The town itself retains some authenticity, as it has not been destroyed too much by resort complex construction. Most of those are concentrated in the north of the town in Nuevo Vallarta and Marina Vallarta with its impressive and exclusive marina. The town’s attractive whitewashed adobe buildings with their red roofs are atmospheric. The cathedral (Templo de Guadelupe) in the central square has a crown on top of it and is called Templo de Guadelupe. From the central square there is a picturesque walk along a promenade (the malecon), which is lined with some attractive marine fantasy sculptures. Here the locals promenade, as they do in Spain, in the early evening before supper.

The beach in the centre of town is an excellent place to watch the sunset and the locals have renamed it beach of the sun (Playa del Sol) from its original rather macabre name of beach of death (Playa de los muertos). This macabre name has nothing to do the shark attacks, which in the past have been known to plague some parts of the Pacific coastline. If you are swimmer you will be comforted by the fact that there are no sharks about in the Bay of Flags. This is because the dolphins stand guard and mount a patrol at the bay entrance to keep the sharks out and to protect their young (I always liked dolphins!) Pelicans are plentiful on the beach at Puerto Vallarta and it is quite amusing to watch these elegant gliders inch lower across a golden sunset sky only to crash clumsily into the ocean as if they didn’t see it sneak up on them from below.

Every superlative that there is has been used to describe Mexican food and if you are a fan, then you will be in for a sensory treat in Puerto Vallarta. As well as all the traditional familiar fare, the fresh fish tacos and the local specialty of grilled fish on a stick cooked on the beach are to die for, especially after you have spent an hour or so bathing in a luke warm sea.

Mexicans are a friendly bunch, especially when they realize you are Irish, and in Puerto Vallarta most of them speak English. Most of their trade is with their northern neighbours from the US. Speaking a little Spanish does help break down barriers and expect a smile and a little help from the locals if you pronunciation goes horribly awry.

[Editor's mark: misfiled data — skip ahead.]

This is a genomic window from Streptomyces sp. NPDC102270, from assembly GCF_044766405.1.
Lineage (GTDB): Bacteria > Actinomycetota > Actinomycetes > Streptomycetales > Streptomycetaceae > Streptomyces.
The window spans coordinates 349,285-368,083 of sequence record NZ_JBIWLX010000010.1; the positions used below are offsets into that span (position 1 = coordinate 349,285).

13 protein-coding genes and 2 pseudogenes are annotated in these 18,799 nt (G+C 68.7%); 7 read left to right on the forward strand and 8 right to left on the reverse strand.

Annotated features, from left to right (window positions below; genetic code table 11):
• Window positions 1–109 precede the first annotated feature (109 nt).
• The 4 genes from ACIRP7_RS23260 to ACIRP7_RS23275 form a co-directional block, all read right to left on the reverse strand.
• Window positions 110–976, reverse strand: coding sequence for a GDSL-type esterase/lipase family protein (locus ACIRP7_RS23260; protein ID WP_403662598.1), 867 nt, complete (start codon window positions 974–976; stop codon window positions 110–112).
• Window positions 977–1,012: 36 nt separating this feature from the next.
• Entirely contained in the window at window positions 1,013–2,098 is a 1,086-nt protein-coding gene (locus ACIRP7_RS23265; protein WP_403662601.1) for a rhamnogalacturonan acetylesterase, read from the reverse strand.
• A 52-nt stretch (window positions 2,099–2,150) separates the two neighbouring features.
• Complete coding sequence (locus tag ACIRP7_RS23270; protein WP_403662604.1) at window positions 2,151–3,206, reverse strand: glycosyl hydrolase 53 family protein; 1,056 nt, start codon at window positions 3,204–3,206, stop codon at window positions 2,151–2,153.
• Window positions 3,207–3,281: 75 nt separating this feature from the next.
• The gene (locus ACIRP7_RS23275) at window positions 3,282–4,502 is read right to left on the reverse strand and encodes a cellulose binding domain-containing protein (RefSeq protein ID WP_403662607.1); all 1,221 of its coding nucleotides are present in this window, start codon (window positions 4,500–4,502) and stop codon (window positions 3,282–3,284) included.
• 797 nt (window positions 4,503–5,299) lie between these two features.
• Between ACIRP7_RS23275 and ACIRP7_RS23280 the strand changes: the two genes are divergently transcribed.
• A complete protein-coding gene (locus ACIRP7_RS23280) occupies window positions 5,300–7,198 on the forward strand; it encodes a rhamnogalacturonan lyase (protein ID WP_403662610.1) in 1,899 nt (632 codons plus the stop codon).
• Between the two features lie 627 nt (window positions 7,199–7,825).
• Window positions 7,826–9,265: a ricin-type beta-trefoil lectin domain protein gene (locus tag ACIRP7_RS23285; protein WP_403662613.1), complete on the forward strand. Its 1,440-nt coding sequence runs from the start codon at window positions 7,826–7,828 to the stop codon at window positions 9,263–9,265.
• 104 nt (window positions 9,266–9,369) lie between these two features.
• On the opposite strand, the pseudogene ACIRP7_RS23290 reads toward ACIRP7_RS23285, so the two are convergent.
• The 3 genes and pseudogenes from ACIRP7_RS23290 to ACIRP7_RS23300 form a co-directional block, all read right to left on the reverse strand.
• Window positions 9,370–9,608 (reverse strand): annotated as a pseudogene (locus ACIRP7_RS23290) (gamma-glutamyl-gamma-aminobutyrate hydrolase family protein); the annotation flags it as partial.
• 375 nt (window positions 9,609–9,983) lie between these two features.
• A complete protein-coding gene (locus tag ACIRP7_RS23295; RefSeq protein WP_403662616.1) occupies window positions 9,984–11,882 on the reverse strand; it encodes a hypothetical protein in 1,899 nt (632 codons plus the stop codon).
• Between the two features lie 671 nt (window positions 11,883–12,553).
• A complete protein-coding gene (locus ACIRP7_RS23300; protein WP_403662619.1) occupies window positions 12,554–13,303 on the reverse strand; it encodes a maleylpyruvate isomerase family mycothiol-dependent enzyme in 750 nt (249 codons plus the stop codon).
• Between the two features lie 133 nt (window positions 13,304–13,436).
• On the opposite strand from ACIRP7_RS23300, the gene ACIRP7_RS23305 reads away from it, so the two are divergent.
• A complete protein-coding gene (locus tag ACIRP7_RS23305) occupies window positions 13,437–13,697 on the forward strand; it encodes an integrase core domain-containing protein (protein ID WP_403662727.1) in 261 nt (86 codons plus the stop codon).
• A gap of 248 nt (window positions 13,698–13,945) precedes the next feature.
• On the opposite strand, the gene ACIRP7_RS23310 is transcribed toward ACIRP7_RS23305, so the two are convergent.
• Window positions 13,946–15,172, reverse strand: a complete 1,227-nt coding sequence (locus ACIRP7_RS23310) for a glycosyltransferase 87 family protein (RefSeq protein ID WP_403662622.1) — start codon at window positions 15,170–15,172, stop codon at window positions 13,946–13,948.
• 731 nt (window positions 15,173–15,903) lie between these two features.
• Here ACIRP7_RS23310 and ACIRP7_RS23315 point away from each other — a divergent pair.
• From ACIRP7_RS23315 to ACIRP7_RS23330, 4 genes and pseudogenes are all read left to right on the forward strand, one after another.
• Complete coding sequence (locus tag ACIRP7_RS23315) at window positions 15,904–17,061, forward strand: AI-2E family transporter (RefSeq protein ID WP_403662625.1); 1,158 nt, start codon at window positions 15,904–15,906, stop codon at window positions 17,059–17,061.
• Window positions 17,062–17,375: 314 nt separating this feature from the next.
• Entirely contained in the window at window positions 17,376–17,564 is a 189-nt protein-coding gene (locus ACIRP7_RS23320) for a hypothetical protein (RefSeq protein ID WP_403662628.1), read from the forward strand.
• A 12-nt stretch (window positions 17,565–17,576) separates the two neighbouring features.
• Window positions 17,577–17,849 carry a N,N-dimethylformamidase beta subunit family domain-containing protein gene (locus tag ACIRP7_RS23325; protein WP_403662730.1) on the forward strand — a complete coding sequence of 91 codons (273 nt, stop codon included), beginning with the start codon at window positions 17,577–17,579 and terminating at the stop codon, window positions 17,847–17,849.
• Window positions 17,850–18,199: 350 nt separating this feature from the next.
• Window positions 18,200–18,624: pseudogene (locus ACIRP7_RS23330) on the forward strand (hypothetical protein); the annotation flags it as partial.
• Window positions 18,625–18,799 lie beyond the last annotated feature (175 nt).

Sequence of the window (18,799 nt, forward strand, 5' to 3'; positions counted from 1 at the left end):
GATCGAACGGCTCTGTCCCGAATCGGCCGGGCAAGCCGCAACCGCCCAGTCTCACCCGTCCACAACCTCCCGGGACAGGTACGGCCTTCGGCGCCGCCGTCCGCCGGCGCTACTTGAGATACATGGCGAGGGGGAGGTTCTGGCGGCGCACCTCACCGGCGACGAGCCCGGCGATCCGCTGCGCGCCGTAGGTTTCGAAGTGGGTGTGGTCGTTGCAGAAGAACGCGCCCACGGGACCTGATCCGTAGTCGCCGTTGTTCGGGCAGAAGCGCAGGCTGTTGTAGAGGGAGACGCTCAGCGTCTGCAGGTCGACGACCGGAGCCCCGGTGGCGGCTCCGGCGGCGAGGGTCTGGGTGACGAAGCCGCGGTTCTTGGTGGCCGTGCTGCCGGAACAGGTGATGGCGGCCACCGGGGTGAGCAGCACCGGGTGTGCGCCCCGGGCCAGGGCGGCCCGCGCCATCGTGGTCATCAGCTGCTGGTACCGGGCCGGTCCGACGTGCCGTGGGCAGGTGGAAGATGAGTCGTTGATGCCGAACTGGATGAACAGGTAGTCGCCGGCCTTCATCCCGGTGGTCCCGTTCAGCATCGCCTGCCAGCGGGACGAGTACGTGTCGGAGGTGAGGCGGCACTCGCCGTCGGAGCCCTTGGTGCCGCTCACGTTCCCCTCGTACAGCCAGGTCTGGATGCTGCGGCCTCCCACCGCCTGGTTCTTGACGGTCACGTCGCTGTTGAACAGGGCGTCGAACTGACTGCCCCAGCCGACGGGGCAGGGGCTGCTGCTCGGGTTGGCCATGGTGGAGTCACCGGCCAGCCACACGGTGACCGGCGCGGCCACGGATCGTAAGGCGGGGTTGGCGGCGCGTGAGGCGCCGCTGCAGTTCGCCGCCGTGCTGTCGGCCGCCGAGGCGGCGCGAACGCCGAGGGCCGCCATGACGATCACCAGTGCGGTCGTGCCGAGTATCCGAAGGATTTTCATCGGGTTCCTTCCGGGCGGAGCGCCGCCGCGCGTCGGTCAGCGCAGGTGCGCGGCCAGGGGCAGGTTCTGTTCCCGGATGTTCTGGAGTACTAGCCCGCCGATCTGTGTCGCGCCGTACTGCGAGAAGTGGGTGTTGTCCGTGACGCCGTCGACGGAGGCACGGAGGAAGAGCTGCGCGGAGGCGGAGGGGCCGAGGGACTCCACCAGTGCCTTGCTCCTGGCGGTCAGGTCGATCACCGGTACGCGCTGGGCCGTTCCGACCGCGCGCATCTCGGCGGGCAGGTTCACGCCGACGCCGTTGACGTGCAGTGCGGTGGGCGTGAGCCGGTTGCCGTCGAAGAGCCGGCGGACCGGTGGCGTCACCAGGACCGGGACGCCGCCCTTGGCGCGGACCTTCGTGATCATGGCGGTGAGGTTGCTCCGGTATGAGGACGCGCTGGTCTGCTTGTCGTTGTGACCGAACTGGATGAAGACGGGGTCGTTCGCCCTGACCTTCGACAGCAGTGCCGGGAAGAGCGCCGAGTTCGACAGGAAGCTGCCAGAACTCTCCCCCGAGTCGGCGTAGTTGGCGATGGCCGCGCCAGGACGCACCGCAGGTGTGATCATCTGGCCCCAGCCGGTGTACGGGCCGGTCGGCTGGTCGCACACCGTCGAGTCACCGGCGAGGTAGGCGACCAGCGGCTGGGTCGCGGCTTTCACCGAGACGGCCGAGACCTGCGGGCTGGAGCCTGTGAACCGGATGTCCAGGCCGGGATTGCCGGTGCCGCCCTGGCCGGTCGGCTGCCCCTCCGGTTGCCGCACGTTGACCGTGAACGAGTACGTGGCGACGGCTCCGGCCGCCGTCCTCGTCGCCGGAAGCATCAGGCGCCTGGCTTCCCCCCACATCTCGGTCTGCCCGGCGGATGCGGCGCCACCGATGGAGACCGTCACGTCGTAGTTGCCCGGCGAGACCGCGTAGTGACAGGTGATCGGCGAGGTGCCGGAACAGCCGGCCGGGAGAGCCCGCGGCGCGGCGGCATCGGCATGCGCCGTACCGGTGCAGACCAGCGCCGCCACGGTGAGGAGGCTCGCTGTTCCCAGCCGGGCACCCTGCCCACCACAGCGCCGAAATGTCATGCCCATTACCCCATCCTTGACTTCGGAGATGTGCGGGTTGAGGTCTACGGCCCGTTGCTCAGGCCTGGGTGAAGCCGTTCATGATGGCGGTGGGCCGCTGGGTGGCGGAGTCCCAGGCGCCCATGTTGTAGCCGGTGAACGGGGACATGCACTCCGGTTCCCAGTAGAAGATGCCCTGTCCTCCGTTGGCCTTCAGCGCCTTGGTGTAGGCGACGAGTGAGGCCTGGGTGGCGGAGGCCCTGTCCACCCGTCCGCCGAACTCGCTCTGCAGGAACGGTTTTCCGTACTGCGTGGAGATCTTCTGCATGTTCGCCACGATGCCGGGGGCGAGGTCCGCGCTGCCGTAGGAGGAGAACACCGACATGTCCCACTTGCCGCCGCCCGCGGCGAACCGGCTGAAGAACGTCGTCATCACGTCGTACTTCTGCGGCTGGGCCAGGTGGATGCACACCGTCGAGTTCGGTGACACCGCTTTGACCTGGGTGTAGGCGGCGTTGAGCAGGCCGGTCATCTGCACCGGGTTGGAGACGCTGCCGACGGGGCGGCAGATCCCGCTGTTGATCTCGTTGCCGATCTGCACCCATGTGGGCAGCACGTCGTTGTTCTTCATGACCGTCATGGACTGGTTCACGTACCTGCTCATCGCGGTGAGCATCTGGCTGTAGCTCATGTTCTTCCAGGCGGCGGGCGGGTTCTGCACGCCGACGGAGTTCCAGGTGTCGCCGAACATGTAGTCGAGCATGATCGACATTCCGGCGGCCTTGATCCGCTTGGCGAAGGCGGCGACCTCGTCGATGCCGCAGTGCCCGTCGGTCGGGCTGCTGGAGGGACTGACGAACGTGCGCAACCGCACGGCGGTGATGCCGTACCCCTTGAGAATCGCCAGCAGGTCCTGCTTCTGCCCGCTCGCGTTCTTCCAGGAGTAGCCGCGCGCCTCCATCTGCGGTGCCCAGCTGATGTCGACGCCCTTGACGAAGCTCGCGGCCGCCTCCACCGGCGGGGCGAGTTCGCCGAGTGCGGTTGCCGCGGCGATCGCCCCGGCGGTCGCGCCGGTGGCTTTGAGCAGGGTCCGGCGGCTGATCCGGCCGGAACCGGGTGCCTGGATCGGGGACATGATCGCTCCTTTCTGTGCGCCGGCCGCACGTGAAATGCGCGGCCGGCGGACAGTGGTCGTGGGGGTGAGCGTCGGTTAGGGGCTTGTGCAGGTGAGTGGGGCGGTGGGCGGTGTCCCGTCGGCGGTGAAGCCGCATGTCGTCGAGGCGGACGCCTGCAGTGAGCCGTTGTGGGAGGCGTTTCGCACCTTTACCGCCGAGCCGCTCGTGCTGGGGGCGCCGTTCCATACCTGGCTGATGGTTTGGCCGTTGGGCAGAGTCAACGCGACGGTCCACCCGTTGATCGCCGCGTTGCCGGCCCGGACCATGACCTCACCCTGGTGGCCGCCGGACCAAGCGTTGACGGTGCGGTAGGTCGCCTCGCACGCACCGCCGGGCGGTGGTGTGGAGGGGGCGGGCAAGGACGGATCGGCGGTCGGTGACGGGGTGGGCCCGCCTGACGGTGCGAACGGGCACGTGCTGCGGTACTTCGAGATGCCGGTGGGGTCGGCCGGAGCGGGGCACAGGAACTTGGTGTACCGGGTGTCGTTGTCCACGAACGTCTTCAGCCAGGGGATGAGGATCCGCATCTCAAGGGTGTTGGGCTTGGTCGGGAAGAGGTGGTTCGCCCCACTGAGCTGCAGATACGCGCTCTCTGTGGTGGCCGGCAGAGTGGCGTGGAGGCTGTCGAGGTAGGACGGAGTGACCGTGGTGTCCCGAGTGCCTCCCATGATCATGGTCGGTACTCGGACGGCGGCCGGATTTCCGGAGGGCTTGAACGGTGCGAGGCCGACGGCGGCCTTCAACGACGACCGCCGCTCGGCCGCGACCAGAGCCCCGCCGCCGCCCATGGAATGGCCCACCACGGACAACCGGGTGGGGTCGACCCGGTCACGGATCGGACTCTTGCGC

There are plenty of souvenir shops and fancy art galleries in the centre of Puerto Vallarta. One particular gallery you should not miss even if it is just to look and not buy is the Arte Magico Huichol, which showcases the intricate beadwork of the Huichol Indians (you can see a demonstration in the shop). The Huichol have one of the last remaining intact indigenous Indian cultures in all of Mexico and they come from high in the Sierra Madre Mountains. Some of their extremely colourful bead representations of animals are for sale, but anything that is important for their religious ceremonies is not. Don’t bring too much in your suitcase, as you are guaranteed to want to fill it with great Mexican souvenirs.

Puerto Vallarta has everything if your dream honeymoon is to relax at sunset on the beach with a large cocktail in front of you while being serenaded by a Mexican Mariachi band. As an orange-red sun sinks into the azure Pacific Ocean you will imagine you have been transported to heaven and after a few margaritas you will be more than half way there.